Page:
Kieffer Bellows (middle) celebrates his game-winning goal. Image by: Nicholas T. LoVerde/Getty Images
A move to the WHL and into Team USA's leadership group has allowed Kieffer Bellows to take his game to another level, and it's paying off as the Americans are heading to the semifinal at the world juniors.
BUFFALO – Teenagers are unpredictable. We all know that. But those surprises can sometimes be positive and when it comes to New York Islanders pick Kieffer Bellows, it appears that some adversity has really helped him find another level to his game.
Bellows was the offensive impetus for Team USA in their 4-2 quarterfinal victory over Russia. The left winger opened the scoring with a big-time blast, then put the Americans ahead for good in the third, breaking a 2-2 tie with an even heavier cannon shot that sent goalie Vladislav Sukhachyov’s water bottle flying.
In the bigger scheme of things, Bellows has been a lot more consistent at the world juniors last year than he was in 2017, when his only truly good game came in the gold-medal classic against Canada. And the fact he’s wearing an ‘A’ on his sweater is a great indicator of how he’s grown since then.
“Last year, he wasn’t playing a ton,” said coach Bob Motzko. “He stayed so positive on the bench and then he got two goals in the championship game. A lot of these guys are asked to play different roles than on their normal team. Sometimes it throws them off-kilter. He stayed with it. He came back this summer and was a great guy in the room, had everyone’s respect. Building in a short tournament, putting an ‘A’ on his sweater was a no-brainer.”
And it’s nice to hear that Bellows has been such a positive for the Americans, because his post-draft career hasn’t always been smooth. The Islanders first-rounder came from the U.S. National Team Development Program and kicked off last year as a member of the Boston University Terriers. But it was an open secret in the scouting community that he wasn’t happy at B.U., where a star-studded lineup (including his NTDP linemate Clayton Keller) limited his role. Bellows tallied 14 points in 34 games and was a team-worst minus-9. Few expected him to return for a sophomore season. Sure enough, Bellows left the NCAA for the WHL’s Portland Winterhawks and this year he’s been huge on a line with Vegas Golden Knights first-rounder Cody Glass and Winnipeg Jets pick Skyler McKenzie.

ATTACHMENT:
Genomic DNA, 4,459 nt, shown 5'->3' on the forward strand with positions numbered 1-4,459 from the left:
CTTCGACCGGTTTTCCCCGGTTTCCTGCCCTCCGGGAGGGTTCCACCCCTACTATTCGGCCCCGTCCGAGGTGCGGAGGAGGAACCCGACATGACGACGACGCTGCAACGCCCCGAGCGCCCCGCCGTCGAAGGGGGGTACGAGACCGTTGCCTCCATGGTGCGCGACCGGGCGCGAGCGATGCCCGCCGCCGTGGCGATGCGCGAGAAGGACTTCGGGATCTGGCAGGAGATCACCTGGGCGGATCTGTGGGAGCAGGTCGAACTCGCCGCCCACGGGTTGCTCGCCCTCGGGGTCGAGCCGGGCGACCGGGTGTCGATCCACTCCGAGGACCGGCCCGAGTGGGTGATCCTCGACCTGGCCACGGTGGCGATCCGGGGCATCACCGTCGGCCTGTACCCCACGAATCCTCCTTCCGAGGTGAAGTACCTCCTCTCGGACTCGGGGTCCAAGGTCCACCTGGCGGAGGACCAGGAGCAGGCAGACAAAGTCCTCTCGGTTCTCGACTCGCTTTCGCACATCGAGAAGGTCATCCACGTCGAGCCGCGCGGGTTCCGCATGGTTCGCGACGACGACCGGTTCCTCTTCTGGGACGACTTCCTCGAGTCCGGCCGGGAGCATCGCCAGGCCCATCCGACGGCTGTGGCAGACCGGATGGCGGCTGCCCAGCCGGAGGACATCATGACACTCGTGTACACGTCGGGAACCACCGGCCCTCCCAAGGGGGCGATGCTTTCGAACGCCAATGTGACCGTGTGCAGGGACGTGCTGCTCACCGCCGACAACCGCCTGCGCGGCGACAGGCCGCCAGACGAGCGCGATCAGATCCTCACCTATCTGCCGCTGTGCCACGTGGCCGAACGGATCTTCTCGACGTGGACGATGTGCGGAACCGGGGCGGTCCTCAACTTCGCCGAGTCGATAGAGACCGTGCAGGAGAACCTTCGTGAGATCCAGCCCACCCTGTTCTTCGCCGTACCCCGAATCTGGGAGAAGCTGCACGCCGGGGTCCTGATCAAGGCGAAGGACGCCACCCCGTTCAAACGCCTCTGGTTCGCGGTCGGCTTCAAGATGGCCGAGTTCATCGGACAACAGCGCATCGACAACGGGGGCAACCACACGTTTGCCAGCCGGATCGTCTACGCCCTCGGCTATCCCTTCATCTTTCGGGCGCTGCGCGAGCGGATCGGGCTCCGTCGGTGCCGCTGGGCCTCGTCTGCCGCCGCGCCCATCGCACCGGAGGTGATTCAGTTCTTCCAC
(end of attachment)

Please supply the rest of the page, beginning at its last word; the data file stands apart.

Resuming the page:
Bellows believes that the denser game schedule of major junior has been a benefit, not to mention coach Mike Johnston’s approach to systems.
“My two-way game has improved, my defensive zone has improved a lot and my skating has gotten a lot better,” Bellows said. “Mike really promotes transition hockey – defense to offense right away – and that has helped me in this tournament.”
And as a returning player, he’s taking on a leadership role for a team that has some great young talent taking in their first world juniors, from Brady Tkachuk to Bellows’ roommate, Casey Mittelstadt. Bellows believes he has grown as a person since last year’s tourney.
“Most definitely,” he said. “Outside the rink and on the bench I’ve taken on a bigger role, helping guys that haven’t been here before, especially in tight games or games when we’re down. It’s nice.”
His most important contribution, however – and the distinct skill that will be his ticket to the NHL one day – is that devastating shot he can unleash.
“He’s got an absolute rocket,” Mittelstadt said. “It’s what he does best.”
The Russians found that out the hard way and no doubt Sweden will have to be on guard when they clash with Team USA in the semifinal. As for Bellows, getting the puck in that sweet spot at the perfect time and trajectory is indeed awesome.
“It feels good,” he said. “When you put everything into it and it goes in, it’s obviously a nice feeling.”
Feeling good? Putting everything into it? He may have been talking about his shot, but those words could also describe the new Kieffer Bellows – and that’s great news for both Team USA and the New York Islanders.
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